Hopefully most of us have made it through allergy season with our mental and well-being in tack – not to mention our visuals as well. It’s been a rough road to recovery with piles of tissues, bottles of nasal sprays, vials of lubricating eye drops for those dry eyes. And as usual, the schedule for eye appointments always peaks right around allergy season time here at the office.
If there is one thing we locals in Asheville know is one the best remedies for combating allergies, it’s the fact you must eat the local honey! It’s pretty much common knowledge the local honey infuses your body with the necessary antibiotics to fight off or minimize allergies. Isn’t it funny how we’re quick to access this local wisdom when it comes to something as common as allergies, but when it comes to knowing what you can eat to prevent dry eyes, macular degeneration and even cataracts not so much?
Most of the time we don’t really give much thought to our vision until something goes wrong. Given the fact we’re living in an age of “information overload,” life has become very busy. Sometimes we’re not aware something is broken or not operating properly until the warning signals start to beep and go off. In the world of eye health care that would be blurry vision, headaches and/or watery eye symptoms. Yet, much of what we see can be prevented or kept at bay with one simple step.
WATCH WHAT YOU EAT.
One powerful and simple step you can take in protecting your precious sense of sight is by taking mindful steps around your diet; watch what you eat. We don’t often connect the dots between our vision and what we had for breakfast, lunch or dinner but we should. When we bring a sense of intention to what we eat, we empower ourselves to better care for our vision long before a visit to the eye doctor is required.
So, we thought we’d give you a hand by providing you a quick “check list” of foods that are powerful health agents and high in antioxidants. This way the next time you’re out to grab a bite to eat or you’re at the grocery store shopping for your weekly meal plans, you’ll have a head start on what to include on your food list.
Cold-water fish such as salmon, tuna, sardines and mackerel are rich in omega-3 fatty acids, which may help protect against dry eyes, macular degeneration and even cataracts. If you don’t eat seafood, you can get a good supply of omega-3s by using fish oil supplements or taking vegetarian supplements that contain black currant seed oil or flaxseed oil.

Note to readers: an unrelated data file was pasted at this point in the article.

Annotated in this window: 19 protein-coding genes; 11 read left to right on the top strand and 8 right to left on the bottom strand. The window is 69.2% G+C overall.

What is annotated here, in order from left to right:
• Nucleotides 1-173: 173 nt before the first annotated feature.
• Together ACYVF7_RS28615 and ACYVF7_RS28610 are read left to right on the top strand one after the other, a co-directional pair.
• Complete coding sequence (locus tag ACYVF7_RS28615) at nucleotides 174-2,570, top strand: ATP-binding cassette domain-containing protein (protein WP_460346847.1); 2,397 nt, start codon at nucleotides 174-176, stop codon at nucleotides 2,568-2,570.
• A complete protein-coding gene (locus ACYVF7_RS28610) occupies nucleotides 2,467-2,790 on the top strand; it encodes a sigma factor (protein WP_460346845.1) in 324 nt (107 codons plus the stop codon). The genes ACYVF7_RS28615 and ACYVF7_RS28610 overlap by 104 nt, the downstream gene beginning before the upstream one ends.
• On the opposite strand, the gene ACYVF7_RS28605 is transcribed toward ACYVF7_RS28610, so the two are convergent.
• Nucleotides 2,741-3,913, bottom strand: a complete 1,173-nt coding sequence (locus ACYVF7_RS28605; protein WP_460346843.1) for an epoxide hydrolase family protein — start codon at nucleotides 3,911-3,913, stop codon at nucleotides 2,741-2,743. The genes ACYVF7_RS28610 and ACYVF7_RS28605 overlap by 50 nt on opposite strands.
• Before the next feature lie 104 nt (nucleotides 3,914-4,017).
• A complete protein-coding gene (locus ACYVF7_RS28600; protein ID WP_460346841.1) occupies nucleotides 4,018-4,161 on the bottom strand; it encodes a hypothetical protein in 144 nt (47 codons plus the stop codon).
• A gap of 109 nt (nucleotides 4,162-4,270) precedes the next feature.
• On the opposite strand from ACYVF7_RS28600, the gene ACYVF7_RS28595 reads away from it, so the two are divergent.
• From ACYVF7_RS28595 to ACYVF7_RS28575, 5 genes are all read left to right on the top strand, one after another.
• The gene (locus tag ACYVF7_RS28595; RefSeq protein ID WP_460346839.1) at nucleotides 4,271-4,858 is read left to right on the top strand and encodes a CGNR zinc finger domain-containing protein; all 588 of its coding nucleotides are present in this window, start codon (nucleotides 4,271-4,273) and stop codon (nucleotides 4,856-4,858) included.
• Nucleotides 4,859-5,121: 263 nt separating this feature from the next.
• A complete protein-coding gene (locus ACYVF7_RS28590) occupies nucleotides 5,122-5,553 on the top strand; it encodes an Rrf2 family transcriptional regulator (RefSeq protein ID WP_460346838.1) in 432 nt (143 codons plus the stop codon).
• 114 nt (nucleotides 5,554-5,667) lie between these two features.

Spinach, kale and collard greens, to name just a few, are packed full of lutein and zeaxanthin, important plant pigments that can help stem the development of macular degeneration and cataracts. Broccoli, peas and avocados are also good sources of this powerful antioxidant duo.
The vitamins and nutrients in eggs, including lutein and vitamin A (which may protect against night blindness and dry eyes), promote eye health and function.
A diet containing foods with a low glycemic index (GI) can help reduce your risk for age-related macular degeneration. Swap refined carbohydrates for quinoa, brown rice, whole oats and whole-wheat breads and pasta. The vitamin E, zinc and niacin found in whole grains also help promote overall eye health.
Citrus Fruits and Berries
Oranges, grapefruits, lemons and berries are high in vitamin C, which may reduce the risk of cataracts and macular degeneration.
Pistachios, walnuts, almonds — whichever type tickles your fancy — are rich in omega-3 fatty acids and vitamin E that boost your eye health.
Kidney beans, black-eyed peas and lentils are good sources of bioflavonoids and zinc — and can help protect the retina and lower the risk for developing macular degeneration and cataracts.
Fish Oil, Flaxseed Oil and Black Currant Seed Oil
These super supplements contain omega-3 fatty acids and have many eye health benefits, including helping to prevent or control dry eye syndrome as well as reduce the risk of macular degeneration and cataracts.
Help keep your eyes healthy and disease-free by snacking on sunflowers seeds, which are excellent sources of vitamin E and zinc.
In moderation, lean beef in your diet can boost your eye health. Beef contains zinc, which helps your body absorb vitamin and may play a role in reducing risk of advanced age-related macular degeneration.